Without a doubt, the US has a booming country market. The genre is dominated by names like Brad Paisley, Lady Antebellum and Miranda Lambert. Whether you are a male solo superstar (à la Keith Urban), a trio recently formed on the X Factor (Restless Road anyone?) or a female powerhouse like Carrie Underwood, you can stake your claim in the market by mixing those provocative acoustic tones with your own unique spin on what ‘country’ actually is.
The country genre tends to divide people. You either love it or hate it; the sound of the driving electric guitar makes your ears bleed, or it takes you to a higher place. In any case, country musicians seem to live in a relatively untouched microcosm that includes a good pair of boots, an expensive guitar, a southern drawl and a love of biscuits and gravy.
But what happens when pop starts to invade the genre? Is there room for short shorts in the world of banjos and brutally honest lyrics that tell stories of heart break? Apparently yes there is, and we love it.
Just putting it out there, but Carrie Underwood plays a big role in this crossover. Yes, she is a country superstar. But she was also one of the first women to step out of American Idol and make a name for herself as one of the most successful country artists in the US. With 14 million albums sold worldwide, 5 Grammies and heck, even the role of Maria Von Trapp in the TV musical adaptation of The Sound of Music, this woman is a rock star in her own right. And chances are that even if you don’t ‘like’ country, you know who Carrie is and you probably like her, because she’s a nice southern belle (and who doesn’t like Maria Von Trapp, really?).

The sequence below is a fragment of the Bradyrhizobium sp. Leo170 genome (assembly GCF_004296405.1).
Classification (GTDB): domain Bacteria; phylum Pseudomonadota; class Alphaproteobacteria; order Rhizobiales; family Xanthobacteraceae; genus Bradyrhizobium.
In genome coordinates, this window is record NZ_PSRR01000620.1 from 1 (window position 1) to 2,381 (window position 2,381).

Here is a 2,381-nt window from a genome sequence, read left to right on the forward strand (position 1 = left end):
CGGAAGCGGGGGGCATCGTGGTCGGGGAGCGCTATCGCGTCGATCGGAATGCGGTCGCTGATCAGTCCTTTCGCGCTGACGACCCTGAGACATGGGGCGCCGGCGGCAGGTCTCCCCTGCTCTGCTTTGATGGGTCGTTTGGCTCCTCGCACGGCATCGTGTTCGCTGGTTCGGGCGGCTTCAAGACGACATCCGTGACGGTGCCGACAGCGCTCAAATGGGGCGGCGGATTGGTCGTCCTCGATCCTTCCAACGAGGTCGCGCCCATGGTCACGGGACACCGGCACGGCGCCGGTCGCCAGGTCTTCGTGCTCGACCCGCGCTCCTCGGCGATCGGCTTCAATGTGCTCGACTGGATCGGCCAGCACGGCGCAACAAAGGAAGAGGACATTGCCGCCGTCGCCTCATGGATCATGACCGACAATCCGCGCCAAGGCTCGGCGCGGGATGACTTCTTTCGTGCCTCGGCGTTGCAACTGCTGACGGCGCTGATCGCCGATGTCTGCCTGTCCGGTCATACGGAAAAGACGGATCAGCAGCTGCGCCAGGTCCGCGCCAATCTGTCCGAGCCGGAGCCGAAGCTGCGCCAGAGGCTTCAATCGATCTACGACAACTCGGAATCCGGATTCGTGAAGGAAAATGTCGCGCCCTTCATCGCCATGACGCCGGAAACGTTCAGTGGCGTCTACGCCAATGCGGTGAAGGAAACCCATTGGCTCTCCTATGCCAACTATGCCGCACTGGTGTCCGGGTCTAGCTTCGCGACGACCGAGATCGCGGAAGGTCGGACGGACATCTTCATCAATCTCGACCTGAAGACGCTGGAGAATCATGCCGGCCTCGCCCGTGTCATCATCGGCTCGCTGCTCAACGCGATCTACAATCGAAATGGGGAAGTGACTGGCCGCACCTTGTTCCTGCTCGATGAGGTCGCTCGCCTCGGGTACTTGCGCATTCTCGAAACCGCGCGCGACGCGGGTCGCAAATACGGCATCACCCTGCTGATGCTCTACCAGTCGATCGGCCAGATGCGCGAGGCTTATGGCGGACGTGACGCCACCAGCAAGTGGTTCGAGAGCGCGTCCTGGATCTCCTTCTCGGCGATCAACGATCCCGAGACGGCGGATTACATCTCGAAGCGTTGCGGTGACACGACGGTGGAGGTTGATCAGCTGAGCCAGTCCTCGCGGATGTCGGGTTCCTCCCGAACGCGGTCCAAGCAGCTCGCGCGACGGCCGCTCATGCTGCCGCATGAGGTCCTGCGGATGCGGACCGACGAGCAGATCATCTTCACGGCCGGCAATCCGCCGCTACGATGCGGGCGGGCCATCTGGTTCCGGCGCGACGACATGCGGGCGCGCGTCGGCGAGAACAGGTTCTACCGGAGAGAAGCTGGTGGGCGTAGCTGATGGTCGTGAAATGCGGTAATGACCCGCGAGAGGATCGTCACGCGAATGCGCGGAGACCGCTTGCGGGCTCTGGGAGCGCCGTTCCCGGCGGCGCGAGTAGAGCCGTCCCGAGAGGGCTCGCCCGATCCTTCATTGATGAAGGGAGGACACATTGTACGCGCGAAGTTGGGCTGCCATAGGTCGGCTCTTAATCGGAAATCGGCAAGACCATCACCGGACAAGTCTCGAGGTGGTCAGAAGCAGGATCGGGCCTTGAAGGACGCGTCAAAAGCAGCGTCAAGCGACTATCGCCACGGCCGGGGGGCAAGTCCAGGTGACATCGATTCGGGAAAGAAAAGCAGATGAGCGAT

Blake Shelton. Probably not the first name that would come to mind when you think ‘pop,’ but certainly a mover and a shaker in bridging the two genres. A judge on the Voice, he’s at the forefront of discovering new American talent. Aussie transfer Keith Urban has taken on the same role, initially acting as a judge on the first season of the Australian edition of the Voice, before moving on to American Idol where he is judging his third season this year. It seems that these days, the best country superstars know about pop, and in turn pop is beginning to appreciate country.
Then there’s Taylor Swift. Oh the arguments we could have about what genre this lady sits in. Is she pop? Is she country? Is she a blend? Her latest hit Shake It Off would certainly point to the pop genre; there’s not a hint of the acoustic or melancholy tones of her ironically named breakout hit Tim McGraw in the pop anthem. And over the course of her 4 albums (okay, I’m pre-empting 1989, but if Shake It Off is anything to go by, it’s going to be pop paradise), we have seen her transform from soulful southern girl next door to a pop powerhouse who was just named Billboard Entertainer of the Year. Whatever the case, T-Swift largely owns the tween market and has placed her cowboy booted feet firmly in the camp of the Top 40, making the country to pop crossover more accessible (and tolerable) than ever.
Are you team pop? Are you team country? And does it even matter anymore? There will always be pure country tunes; melodies that get stuck in your head and reach in and grab your heart. But is it really all that bad when one of these country superstars bridges the gap between country and pop? Because really, it just means there more music to appreciate than ever before.